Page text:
Cognitive Theory of Multimedia Learning
Instructional multimedia has rapidly advanced in the past decade. The area that has seen the most growth is video instruction. In this literature review the Cognitive Theory of Multimedia Learning (CTML) is introduced and how it can be implemented to help learners effectively and efficiently learn through instructional multimedia. The theoretical framework of CTML is reviewed as well has how memory works in instructional multimedia. The framework for multimedia learning is rooted in three assumptions: dual channels, limited capacity, and active processing. To balance visual and verbal channels the twelve principles of multimedia design are used. Research and experiments have been conducted by Mayer as well as other researchers over the past three decades on how implementing different multimedia principles can have an effect on a learner's ability to develop meaningful learning and what principles are the most effective in designing instructional multimedia. The results found that learners perform better on problem solving transfer tests when watching a concise lesson compared to an extended lesson. Text should be close to images and given breathing room. Using symbols and highlights help call out key concepts to the learner. Results also showed extraneous details should not be added.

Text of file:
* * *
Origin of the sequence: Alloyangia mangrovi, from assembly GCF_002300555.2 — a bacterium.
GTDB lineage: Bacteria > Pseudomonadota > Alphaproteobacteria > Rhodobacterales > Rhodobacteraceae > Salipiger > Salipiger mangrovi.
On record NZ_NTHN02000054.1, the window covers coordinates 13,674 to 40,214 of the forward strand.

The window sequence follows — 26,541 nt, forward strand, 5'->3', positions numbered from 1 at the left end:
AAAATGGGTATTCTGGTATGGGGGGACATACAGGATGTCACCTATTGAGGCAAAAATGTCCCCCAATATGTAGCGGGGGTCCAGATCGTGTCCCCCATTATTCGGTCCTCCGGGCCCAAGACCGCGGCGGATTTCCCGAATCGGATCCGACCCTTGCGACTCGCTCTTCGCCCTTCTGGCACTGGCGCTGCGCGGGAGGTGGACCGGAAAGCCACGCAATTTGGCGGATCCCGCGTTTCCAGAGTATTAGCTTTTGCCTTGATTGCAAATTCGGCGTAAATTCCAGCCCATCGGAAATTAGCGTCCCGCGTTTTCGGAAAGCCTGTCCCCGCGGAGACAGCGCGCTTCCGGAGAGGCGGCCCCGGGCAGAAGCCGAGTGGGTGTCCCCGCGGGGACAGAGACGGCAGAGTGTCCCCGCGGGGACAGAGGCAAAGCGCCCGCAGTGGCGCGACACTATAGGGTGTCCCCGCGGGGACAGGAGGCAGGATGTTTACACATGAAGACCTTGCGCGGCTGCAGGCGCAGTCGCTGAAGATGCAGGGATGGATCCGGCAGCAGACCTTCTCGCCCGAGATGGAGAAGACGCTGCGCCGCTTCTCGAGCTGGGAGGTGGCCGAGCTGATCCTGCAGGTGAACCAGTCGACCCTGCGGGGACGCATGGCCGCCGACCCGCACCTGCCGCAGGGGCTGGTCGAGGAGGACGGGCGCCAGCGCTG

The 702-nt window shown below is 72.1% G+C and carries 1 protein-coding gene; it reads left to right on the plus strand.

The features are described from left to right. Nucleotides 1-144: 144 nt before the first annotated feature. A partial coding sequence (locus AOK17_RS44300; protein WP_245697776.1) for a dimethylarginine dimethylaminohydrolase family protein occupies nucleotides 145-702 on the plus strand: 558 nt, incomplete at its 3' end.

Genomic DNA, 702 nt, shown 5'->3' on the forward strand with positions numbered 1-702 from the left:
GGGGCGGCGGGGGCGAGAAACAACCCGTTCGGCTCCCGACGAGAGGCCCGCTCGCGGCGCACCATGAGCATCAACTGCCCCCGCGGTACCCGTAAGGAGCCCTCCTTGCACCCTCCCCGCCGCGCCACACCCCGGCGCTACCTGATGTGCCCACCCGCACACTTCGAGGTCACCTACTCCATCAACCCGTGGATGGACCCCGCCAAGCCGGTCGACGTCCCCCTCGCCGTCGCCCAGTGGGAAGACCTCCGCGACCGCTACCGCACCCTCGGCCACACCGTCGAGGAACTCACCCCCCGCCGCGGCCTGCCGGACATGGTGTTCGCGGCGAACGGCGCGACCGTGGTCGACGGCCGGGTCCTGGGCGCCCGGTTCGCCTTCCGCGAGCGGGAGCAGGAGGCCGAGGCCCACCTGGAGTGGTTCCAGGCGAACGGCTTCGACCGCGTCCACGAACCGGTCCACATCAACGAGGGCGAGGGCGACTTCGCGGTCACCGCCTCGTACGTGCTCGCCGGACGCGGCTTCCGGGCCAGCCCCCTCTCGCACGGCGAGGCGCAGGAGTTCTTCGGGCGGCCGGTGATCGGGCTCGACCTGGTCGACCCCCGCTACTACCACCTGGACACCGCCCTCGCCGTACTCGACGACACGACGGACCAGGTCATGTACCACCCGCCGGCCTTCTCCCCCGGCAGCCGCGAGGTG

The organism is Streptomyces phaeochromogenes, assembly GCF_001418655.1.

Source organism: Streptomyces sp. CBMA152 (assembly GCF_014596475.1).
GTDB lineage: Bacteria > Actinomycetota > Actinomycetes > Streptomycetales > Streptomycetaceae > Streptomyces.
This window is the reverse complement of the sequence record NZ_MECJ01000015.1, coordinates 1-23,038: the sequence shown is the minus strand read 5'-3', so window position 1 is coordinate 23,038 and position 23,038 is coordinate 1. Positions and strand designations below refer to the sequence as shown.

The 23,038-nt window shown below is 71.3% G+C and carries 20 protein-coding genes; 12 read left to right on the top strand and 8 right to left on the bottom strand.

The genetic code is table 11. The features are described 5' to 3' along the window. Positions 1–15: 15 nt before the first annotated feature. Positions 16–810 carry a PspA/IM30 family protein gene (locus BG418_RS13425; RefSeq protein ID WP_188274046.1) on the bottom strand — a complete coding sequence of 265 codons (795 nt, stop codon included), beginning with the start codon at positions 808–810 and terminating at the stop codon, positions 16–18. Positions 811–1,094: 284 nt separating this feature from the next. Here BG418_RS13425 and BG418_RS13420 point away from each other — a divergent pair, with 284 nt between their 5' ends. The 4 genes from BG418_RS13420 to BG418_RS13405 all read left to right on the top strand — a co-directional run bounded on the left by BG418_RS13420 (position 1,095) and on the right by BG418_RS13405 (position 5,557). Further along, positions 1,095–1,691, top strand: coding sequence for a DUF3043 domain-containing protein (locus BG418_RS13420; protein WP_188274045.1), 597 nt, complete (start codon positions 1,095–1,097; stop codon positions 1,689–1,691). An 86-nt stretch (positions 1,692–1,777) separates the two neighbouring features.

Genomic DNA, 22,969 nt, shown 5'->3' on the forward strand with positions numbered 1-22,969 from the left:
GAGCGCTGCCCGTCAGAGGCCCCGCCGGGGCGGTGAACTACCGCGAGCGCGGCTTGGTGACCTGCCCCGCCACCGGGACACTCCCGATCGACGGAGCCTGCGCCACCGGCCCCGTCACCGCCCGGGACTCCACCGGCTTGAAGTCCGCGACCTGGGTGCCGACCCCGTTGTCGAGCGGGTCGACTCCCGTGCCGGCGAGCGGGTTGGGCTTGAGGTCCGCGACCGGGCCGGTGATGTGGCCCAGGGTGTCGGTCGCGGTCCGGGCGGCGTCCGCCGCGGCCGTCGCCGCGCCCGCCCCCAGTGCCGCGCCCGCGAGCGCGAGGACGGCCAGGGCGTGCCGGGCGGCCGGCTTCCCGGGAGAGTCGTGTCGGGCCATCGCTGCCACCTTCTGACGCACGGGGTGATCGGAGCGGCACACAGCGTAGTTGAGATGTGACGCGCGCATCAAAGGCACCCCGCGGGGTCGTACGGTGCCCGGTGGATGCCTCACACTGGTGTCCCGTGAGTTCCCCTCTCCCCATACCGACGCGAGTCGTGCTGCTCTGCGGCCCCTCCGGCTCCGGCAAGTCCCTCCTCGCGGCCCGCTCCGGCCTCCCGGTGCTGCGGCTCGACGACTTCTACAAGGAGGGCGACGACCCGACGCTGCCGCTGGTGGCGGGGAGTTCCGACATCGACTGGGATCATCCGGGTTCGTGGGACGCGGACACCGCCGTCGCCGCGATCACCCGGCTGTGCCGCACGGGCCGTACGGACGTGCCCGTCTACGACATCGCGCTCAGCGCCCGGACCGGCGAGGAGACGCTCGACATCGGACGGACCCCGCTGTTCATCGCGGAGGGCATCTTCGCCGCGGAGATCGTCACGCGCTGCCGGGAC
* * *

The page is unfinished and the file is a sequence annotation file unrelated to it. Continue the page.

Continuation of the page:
Copyright (c) 2017 Michelle Rudolph
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